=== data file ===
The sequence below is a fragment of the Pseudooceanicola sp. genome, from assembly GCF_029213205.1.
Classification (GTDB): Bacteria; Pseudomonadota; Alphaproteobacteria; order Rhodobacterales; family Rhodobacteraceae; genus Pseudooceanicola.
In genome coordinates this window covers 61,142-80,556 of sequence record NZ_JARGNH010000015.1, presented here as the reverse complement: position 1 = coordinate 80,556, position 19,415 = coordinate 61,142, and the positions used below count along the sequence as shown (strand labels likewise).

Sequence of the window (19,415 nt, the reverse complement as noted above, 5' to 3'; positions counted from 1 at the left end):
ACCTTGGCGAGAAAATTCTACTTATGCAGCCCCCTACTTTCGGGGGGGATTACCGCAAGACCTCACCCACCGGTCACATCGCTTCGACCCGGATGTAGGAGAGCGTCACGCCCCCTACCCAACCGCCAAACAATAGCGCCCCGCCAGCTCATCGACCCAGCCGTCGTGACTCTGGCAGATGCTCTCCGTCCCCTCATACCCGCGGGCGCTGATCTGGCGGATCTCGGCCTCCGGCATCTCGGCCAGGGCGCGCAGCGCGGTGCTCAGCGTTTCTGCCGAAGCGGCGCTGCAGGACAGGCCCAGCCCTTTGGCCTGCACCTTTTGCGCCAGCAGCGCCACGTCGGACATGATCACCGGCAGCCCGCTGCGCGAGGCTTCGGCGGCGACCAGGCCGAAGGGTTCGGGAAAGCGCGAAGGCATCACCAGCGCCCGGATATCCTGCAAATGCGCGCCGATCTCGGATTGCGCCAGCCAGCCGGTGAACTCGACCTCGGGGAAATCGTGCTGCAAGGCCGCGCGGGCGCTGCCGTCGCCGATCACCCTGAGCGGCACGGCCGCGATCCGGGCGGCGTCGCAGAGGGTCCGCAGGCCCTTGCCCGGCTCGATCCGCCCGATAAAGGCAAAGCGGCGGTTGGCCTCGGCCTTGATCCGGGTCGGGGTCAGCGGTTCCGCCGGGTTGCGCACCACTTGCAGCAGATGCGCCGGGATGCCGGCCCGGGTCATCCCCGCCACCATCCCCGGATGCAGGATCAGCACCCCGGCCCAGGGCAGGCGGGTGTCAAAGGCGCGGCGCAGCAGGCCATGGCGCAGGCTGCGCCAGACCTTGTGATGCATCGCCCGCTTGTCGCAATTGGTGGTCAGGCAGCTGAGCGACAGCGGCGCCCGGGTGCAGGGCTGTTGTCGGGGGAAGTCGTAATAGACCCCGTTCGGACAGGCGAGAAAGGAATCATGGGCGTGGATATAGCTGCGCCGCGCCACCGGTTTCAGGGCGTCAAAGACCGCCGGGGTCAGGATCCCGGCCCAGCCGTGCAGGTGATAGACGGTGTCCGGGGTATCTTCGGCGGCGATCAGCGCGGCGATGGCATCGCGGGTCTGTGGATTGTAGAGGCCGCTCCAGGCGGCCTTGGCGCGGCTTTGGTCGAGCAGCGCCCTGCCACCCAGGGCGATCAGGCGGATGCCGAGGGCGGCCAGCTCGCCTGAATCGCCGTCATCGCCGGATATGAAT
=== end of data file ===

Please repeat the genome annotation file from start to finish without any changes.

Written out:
The sequence below is a fragment of the Pseudooceanicola sp. genome, from assembly GCF_029213205.1.
Classification (GTDB): Bacteria; Pseudomonadota; Alphaproteobacteria; order Rhodobacterales; family Rhodobacteraceae; genus Pseudooceanicola.
In genome coordinates this window covers 61,142-80,556 of sequence record NZ_JARGNH010000015.1, presented here as the reverse complement: position 1 = coordinate 80,556, position 19,415 = coordinate 61,142, and the positions used below count along the sequence as shown (strand labels likewise).

Sequence of the window (19,415 nt, the reverse complement as noted above, 5' to 3'; positions counted from 1 at the left end):
ACCTTGGCGAGAAAATTCTACTTATGCAGCCCCCTACTTTCGGGGGGGATTACCGCAAGACCTCACCCACCGGTCACATCGCTTCGACCCGGATGTAGGAGAGCGTCACGCCCCCTACCCAACCGCCAAACAATAGCGCCCCGCCAGCTCATCGACCCAGCCGTCGTGACTCTGGCAGATGCTCTCCGTCCCCTCATACCCGCGGGCGCTGATCTGGCGGATCTCGGCCTCCGGCATCTCGGCCAGGGCGCGCAGCGCGGTGCTCAGCGTTTCTGCCGAAGCGGCGCTGCAGGACAGGCCCAGCCCTTTGGCCTGCACCTTTTGCGCCAGCAGCGCCACGTCGGACATGATCACCGGCAGCCCGCTGCGCGAGGCTTCGGCGGCGACCAGGCCGAAGGGTTCGGGAAAGCGCGAAGGCATCACCAGCGCCCGGATATCCTGCAAATGCGCGCCGATCTCGGATTGCGCCAGCCAGCCGGTGAACTCGACCTCGGGGAAATCGTGCTGCAAGGCCGCGCGGGCGCTGCCGTCGCCGATCACCCTGAGCGGCACGGCCGCGATCCGGGCGGCGTCGCAGAGGGTCCGCAGGCCCTTGCCCGGCTCGATCCGCCCGATAAAGGCAAAGCGGCGGTTGGCCTCGGCCTTGATCCGGGTCGGGGTCAGCGGTTCCGCCGGGTTGCGCACCACTTGCAGCAGATGCGCCGGGATGCCGGCCCGGGTCATCCCCGCCACCATCCCCGGATGCAGGATCAGCACCCCGGCCCAGGGCAGGCGGGTGTCAAAGGCGCGGCGCAGCAGGCCATGGCGCAGGCTGCGCCAGACCTTGTGATGCATCGCCCGCTTGTCGCAATTGGTGGTCAGGCAGCTGAGCGACAGCGGCGCCCGGGTGCAGGGCTGTTGTCGGGGGAAGTCGTAATAGACCCCGTTCGGACAGGCGAGAAAGGAATCATGGGCGTGGATATAGCTGCGCCGCGCCACCGGTTTCAGGGCGTCAAAGACCGCCGGGGTCAGGATCCCGGCCCAGCCGTGCAGGTGATAGACGGTGTCCGGGGTATCTTCGGCGGCGATCAGCGCGGCGATGGCATCGCGGGTCTGTGGATTGTAGAGGCCGCTCCAGGCGGCCTTGGCGCGGCTTTGGTCGAGCAGCGCCCTGCCACCCAGGGCGATCAGGCGGATGCCGAGGGCGGCCAGCTCGCCTGAATCGCCGTCATCGCCGGATATGAAT